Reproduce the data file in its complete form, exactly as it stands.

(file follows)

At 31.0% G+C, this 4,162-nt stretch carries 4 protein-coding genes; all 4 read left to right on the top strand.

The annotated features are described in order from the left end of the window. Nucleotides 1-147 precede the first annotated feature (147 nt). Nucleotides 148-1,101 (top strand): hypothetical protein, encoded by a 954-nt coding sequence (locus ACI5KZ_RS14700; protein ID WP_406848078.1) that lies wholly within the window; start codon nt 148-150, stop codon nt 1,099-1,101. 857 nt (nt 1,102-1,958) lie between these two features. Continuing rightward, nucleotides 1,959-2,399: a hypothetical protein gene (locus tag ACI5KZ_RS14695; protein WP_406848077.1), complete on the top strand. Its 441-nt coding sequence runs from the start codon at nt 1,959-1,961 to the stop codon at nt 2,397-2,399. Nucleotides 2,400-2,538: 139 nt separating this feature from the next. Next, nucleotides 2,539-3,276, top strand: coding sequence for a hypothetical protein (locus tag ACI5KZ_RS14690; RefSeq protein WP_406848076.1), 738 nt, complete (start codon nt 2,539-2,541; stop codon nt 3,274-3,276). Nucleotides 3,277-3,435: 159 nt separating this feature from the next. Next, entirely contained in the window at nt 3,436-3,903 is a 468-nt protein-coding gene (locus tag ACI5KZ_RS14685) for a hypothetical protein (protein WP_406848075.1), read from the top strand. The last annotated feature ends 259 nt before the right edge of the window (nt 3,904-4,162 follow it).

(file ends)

At 31.0% G+C, this 4,162-nt stretch carries 4 protein-coding genes; all 4 read left to right on the top strand.

The annotated features are described in order from the left end of the window. Nucleotides 1-147 precede the first annotated feature (147 nt). Nucleotides 148-1,101 (top strand): hypothetical protein, encoded by a 954-nt coding sequence (locus ACI5KZ_RS14700; protein ID WP_406848078.1) that lies wholly within the window; start codon nt 148-150, stop codon nt 1,099-1,101. 857 nt (nt 1,102-1,958) lie between these two features. Continuing rightward, nucleotides 1,959-2,399: a hypothetical protein gene (locus tag ACI5KZ_RS14695; protein WP_406848077.1), complete on the top strand. Its 441-nt coding sequence runs from the start codon at nt 1,959-1,961 to the stop codon at nt 2,397-2,399. Nucleotides 2,400-2,538: 139 nt separating this feature from the next. Next, nucleotides 2,539-3,276, top strand: coding sequence for a hypothetical protein (locus tag ACI5KZ_RS14690; RefSeq protein WP_406848076.1), 738 nt, complete (start codon nt 2,539-2,541; stop codon nt 3,274-3,276). Nucleotides 3,277-3,435: 159 nt separating this feature from the next. Next, entirely contained in the window at nt 3,436-3,903 is a 468-nt protein-coding gene (locus tag ACI5KZ_RS14685) for a hypothetical protein (protein WP_406848075.1), read from the top strand. The last annotated feature ends 259 nt before the right edge of the window (nt 3,904-4,162 follow it).